“It’s an immense process,” he said, which involves grinding up the roadbed, injecting it with oil and paving it over, which takes more time and money and is more vulnerable to weather delays than repairing or repaving well-constructed roads.
“If we have to reclaim these roads, we’re spending twice as much, so instead of $136,000 per mile” to do the job “it’s up to $240,000 and $250,000,” Mr. Gregor told the board.
Some roads pose especially challenge drainage issues. Mr. Gregor cited the Whispering Fields subdivision off Head of Pond Road in Water Mill, which receives runoff from “a couple of hundred acres of potato dirt” with a “row crop road right to the back of the subdivision.” The water “goes onto Head of Pond Road” like rapids, he said.
“Farming is a great part of our history but the issue is dealing with more than copious amounts of runoff that’s almost impractical to try to handle,” Mr. Gregor said. “It costs more money and everyone wants their problem fixed.”
He noted that many newer homeowners come from the city, where sewer systems make drainage an invisible process. With no municipal sewer systems in the unincorporated town, “what we can offer is to lessen the impacts and try to mitigate it” when flooding becomes a concern.
“You hear talk of ‘storm resiliency,’” Mr. Gregor said. “We see sea level rising all over; in the bays, in Peconic, in Shinnecock. On Dune Road in Bridgehampton, you know we’re seeing these problems.”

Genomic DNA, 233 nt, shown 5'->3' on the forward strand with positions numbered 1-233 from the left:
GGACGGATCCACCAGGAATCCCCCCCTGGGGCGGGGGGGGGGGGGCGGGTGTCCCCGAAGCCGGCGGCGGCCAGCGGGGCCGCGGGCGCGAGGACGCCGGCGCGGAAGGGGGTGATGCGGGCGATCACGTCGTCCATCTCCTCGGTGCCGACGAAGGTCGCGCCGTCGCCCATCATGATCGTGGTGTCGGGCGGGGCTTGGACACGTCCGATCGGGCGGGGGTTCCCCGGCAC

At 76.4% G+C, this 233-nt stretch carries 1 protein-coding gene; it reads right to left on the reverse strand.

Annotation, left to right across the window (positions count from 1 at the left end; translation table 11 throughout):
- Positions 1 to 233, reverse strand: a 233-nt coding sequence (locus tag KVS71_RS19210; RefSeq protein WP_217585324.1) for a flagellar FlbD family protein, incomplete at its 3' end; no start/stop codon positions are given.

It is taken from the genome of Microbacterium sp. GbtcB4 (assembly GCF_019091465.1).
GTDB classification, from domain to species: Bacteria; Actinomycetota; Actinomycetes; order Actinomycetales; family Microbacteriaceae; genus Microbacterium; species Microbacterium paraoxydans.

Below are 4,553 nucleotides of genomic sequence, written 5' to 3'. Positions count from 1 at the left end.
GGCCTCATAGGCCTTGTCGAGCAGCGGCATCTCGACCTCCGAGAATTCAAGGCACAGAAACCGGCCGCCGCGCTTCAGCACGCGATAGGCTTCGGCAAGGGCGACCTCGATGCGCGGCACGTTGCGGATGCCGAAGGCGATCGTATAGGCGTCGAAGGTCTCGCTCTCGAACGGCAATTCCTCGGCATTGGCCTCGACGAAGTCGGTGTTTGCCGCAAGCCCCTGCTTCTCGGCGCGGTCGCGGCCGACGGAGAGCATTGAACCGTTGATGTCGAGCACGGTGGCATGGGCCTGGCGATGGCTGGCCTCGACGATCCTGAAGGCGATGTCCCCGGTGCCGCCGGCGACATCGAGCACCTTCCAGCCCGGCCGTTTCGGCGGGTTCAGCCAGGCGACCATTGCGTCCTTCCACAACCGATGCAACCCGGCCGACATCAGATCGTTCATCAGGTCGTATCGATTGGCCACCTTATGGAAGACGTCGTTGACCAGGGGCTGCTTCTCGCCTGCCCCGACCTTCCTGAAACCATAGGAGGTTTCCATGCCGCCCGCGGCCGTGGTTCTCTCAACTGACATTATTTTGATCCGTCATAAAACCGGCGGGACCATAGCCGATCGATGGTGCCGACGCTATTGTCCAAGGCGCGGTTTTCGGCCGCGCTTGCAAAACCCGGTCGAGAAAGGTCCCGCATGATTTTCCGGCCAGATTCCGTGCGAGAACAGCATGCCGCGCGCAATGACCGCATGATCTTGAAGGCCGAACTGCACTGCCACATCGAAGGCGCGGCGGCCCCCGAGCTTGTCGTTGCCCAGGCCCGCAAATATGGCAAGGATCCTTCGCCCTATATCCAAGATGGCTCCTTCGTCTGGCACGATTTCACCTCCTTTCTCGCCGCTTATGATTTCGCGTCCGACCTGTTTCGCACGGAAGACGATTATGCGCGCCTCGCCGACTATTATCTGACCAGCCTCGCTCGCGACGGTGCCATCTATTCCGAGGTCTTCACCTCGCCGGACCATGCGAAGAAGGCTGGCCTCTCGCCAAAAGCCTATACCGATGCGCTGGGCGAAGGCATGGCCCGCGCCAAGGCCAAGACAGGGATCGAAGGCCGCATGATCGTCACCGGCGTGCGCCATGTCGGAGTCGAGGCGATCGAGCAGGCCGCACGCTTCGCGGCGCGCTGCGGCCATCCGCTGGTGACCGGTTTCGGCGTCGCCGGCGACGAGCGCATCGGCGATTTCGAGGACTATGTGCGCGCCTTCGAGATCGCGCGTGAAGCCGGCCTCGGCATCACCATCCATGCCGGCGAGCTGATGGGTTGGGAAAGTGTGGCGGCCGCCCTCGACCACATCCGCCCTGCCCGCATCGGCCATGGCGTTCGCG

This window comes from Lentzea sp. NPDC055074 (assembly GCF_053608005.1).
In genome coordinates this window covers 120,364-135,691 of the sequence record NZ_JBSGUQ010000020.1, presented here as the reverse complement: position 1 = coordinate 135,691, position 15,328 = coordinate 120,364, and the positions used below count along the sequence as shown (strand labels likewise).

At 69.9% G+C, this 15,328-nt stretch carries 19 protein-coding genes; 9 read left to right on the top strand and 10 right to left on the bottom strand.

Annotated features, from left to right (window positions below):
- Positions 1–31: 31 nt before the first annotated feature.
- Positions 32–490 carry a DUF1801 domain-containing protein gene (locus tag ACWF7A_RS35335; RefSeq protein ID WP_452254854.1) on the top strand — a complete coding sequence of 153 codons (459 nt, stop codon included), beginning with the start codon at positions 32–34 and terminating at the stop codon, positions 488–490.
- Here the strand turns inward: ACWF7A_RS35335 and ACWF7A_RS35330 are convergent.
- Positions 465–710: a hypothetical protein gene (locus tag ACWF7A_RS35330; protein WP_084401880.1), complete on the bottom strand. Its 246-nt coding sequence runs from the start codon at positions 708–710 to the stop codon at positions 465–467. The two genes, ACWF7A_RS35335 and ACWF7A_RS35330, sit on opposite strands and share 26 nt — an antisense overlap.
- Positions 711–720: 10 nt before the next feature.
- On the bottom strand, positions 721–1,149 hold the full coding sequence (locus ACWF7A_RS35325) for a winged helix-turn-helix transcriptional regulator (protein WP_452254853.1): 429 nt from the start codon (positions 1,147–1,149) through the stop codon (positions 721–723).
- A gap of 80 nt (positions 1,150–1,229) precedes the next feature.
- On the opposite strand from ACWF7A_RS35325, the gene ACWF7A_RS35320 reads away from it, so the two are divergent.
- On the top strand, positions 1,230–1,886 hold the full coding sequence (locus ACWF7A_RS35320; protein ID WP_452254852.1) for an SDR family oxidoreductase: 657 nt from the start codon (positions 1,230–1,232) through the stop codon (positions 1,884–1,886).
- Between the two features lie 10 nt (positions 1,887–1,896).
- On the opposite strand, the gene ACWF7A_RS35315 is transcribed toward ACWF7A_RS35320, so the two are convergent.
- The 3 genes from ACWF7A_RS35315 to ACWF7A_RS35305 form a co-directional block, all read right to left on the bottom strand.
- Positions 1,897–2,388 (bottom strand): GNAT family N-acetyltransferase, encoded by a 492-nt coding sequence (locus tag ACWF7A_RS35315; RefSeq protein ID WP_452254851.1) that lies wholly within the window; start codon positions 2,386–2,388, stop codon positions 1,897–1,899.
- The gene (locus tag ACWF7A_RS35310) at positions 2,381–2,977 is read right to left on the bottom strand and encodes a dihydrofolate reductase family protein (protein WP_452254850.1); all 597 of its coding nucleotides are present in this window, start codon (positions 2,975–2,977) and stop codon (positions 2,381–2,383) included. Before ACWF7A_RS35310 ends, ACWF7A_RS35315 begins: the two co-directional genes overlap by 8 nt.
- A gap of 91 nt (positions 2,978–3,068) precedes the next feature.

The town used to have 350 “structures” to catch stormwater runoff, Mr. Gregor said; now there are 3,000 and “everyone wants their drain cleaned.” He told the board some flooding issues can’t be helped. It “could be an inconvenience for an hour as the water percolates down … It’s not that bad. It’s passable. The question is how much do you think the town is responsible for containing …”
As for road maintenance operations, Mr. Gregor told the board, there are three levels of work: road repair, road resurfacing and reclamation.
Repairing a road involves what Mr. Gregor called “pulses of 40 feet or 100 feet” on one travel lane, sometimes requiring milling out a roadbed and restoring it. Milling the entire road and overlaying it with new asphalt is resurfacing. Reclamation is “grinding a road in place to create new roadbed,” he said.
East of the canal in 2018, in Bridgehampton and Water Mill, Halsey Lane, Hildreth Lane, Church Lane, Deerfield Road, Hayground Road, Highland Terrace, Pauls Lane and David Whites Lane were resurfaced.
Reclaimed roads this year included Narrow Lane South in Water Mill and Harrys Lane and Mill Lane in Noyac. “We’ll be back next year” to complete Tredwell Lane in Noyac, Mr. Gregor said.
Supervisor Jay Schneiderman questioned some of Mr. Gregor’s figures, saying the board had not reduced his budget during his time as supervisor.
“I wouldn’t bring incorrect numbers to the town board,” Mr. Gregor said.
“I just don’t remember budgeting less than what you requested,” Mr. Schneiderman said.
One of the tables and graphs Mr. Gregor showed in an accompanying slide show indicated that the percentage of his budget that is supported by state highway aid has climbed from 20 percent in 2010 and a low of 18 percent in 2011 and 2012 to 58 percent in 2017 and 49 percent in 2018.